On the islands in the Visyasas region of the Philippines, people struggle every day to find enough food to sustain themselves.
The waters are bountiful with fish and shellfish. In the jungle, fruit trees yield their seasonal harvest. Despite their ability to have enough food to eat, what they eat doesn’t have the nutritional value needed to ward off malnutrition.
“They hunt, fish and gather fruit, but it depends on what you catch, and find,” said Jennifer Graham, Ph.D., executive director of the Temple College Foundation. “Most children from poor families aren’t getting enough protein in their food. They eat rice every day, but aren’t getting enough nutrients to be healthy.”
Graham said bananas are good, but people still don’t get enough vitamin A and C. “They can eat mangoes, but they’re only seasonal,” she said.
Graham recently returned from a six-week trip to the Philippines where her mission was to teach the people about nutrition, sanitation and economic development.
She traveled with four student team members (three had never been out of the state, let alone the country), on a travel grant from the Rotary District 5870 and the Rotary Club of Temple. On this trip, Graham, a world traveler, and her team, visited six islands and cities where they taught 500 women in rural villages construction skills and how to build a solar-powered food dehydrator “to provide livelihood opportunities and sustainable nutrition through preserved foods,” she said.
Working with the Rotary Clubs in each city that provided lodging and meals for the team, Graham and her team, local residents and Rotary Club members worked 10 hours a day for three days to build one dehydrator.
“Once we were introduced, we would go to town to buy the supplies we needed for a build,” Graham said.
The Visyasas region is an underdeveloped area and although Graham said people aren’t starving, there is a high incidence of malnutrition.
By building the dehydrator and teaching the community how it works — there are no moving or mechanical parts and it is operated by the sun — they can take their crops and preserve them for all seasons.
Eleven dehydrators were built, including one for a school, a women’s association that can now dehydrate snacks to be sold, an orphanage and a farmer’s association.
“The farmers association harvests mushrooms, squash and root crops,” she said. “They make chips from the squash. Fresh food is caught or hunted. Children go out at low tide to collect sea urchins, mussels and shellfish.”
Because there is no refrigeration, any meat they catch has to be hung out to dry, and attracts legions of flies. Any fish they catch is dried on the side of the road and is walked on by people and water buffaloes.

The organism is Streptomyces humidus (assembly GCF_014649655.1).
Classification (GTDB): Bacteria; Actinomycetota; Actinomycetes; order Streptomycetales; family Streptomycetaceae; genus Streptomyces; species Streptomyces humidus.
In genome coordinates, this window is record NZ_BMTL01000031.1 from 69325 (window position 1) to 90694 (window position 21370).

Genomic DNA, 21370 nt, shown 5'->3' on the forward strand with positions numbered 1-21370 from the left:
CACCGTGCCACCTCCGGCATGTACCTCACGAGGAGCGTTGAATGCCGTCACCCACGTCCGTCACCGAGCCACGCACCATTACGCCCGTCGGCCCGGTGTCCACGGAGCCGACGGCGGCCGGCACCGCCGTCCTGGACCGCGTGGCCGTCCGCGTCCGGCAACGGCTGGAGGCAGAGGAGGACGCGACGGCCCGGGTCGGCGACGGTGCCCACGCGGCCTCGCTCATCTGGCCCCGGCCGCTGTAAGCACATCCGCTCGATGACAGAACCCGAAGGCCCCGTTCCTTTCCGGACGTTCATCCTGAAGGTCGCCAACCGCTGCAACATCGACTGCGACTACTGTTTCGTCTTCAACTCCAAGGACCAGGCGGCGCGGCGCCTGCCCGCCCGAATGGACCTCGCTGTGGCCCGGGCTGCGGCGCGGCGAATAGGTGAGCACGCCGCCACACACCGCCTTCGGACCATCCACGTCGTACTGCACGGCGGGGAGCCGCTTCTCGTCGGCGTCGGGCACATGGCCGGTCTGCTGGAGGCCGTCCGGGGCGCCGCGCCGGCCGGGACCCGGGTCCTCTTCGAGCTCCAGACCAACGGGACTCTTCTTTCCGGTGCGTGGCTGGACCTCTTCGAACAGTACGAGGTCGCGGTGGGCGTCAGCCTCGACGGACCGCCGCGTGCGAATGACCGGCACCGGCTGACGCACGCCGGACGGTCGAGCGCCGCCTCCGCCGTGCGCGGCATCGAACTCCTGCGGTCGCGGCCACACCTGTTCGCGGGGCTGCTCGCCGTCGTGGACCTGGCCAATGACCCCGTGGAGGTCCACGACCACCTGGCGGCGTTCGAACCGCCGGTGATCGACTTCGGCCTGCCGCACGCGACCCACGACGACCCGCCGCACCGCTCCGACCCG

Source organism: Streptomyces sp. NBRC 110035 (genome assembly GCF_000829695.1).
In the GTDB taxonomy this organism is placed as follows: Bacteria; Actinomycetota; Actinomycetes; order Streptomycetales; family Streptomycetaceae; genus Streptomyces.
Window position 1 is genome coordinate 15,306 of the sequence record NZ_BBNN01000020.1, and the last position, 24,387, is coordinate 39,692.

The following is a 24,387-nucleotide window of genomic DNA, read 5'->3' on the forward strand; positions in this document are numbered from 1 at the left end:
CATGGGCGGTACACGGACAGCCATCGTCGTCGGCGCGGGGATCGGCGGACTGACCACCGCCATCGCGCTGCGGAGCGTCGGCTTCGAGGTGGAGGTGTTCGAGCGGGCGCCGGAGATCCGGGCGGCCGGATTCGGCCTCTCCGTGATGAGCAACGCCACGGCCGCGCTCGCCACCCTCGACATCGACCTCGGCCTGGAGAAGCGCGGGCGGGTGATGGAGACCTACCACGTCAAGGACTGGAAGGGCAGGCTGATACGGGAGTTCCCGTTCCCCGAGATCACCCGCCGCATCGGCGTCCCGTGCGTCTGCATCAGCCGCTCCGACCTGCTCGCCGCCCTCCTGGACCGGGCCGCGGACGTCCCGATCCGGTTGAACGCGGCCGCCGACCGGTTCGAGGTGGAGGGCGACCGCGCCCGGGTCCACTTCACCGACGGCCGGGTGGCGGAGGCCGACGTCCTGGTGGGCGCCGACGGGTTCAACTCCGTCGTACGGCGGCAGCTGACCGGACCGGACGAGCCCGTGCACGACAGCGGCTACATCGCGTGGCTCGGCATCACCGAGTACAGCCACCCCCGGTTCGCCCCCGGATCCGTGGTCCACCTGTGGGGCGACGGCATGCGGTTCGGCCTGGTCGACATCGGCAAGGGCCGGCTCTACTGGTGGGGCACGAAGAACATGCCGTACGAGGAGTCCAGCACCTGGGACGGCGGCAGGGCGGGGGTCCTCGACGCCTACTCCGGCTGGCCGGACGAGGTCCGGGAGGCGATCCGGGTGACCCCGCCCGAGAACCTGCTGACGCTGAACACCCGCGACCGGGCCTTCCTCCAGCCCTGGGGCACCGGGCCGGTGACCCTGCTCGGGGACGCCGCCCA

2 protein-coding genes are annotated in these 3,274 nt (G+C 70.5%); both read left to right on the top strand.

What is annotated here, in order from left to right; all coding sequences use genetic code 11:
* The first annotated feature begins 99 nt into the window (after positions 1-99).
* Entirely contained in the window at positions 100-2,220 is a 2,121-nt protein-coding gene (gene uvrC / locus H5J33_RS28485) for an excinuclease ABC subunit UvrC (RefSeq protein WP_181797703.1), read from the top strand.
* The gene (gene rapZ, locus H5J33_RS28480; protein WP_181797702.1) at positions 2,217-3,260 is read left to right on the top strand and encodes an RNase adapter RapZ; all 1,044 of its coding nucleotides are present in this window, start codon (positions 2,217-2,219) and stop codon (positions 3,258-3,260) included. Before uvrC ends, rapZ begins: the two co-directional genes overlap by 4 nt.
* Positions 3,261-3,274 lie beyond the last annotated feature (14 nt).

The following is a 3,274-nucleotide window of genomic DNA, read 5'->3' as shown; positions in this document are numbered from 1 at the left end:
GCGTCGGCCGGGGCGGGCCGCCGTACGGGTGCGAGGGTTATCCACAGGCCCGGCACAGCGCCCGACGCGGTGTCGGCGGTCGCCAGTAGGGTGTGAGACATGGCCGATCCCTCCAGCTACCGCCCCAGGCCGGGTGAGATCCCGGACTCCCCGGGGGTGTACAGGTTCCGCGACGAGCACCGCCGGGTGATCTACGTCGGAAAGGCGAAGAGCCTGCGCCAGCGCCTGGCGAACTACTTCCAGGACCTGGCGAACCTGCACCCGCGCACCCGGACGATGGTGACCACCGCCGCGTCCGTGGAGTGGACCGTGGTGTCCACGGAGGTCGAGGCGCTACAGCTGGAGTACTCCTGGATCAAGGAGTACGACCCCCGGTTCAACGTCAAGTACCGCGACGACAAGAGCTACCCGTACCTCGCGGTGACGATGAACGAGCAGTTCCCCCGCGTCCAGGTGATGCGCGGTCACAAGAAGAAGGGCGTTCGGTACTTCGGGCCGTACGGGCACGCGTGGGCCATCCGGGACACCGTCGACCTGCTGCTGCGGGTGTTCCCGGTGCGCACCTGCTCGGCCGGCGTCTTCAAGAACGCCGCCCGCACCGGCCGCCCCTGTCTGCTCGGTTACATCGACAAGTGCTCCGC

The dehydrator is a one-piece structure that has a tower to hold up to eleven trays of food. As hot air rises into the tower, it removes moisture from the food and the moisture escapes through the tower’s vents.
“On a sunny day, it takes seven hours to dry a tower of food,” Graham said.
With a dehydrator, they can dry sardines, a source of protein, in a day.
In each area where they built, they bought supplies from local merchants, and at the end of the build, they donated the leftover supplies to the townspeople.
“It was emotional, powerful. There were a lot of tears and the team’s lives were changed forever,” Graham said.
Funding a college
In her role as the executive director of the Temple College Foundation, Graham is responsible for $7 million in assets and manages the student housing complex and the historic building where the Foundation is based.
“A $5 million endowment provides annual scholarships, while the Leopard Loan Program provides more than $100,000 annually to assist students with no-interest loans that allow them to get into or stay in classes,” Graham said.
The Foundation also helps with scholarships, teacher awards, gifts to the college, including a $1 million gift for an addition at the Mary Marshall Activities Center.
Graham is responsible for three major fundraisers each year: the Drive for Scholarships Annual Golf Classic, the Kings of Cuisine, a Cruise for the College, and the Low Brow High Brow Tea that “brings donors and scholars together to allow them to meet, encourage each other, and understand both the values of giving and achieving.”
She is at the helm of the Workforce Preparation Program that offers on-the-job training for students “in every area of the workforce with a specialization in soft skills like accountability, productivity and customer service.”
“They get to know what to expect in the work place,” she added.
Graham said up to 20 students per semester work the program at the Foundation. “They do everything from creating and printing marketing materials, answering phone calls, cleaning, maintenance and running fundraising events,” she said. “They are all project managers and must manage their own project plans.”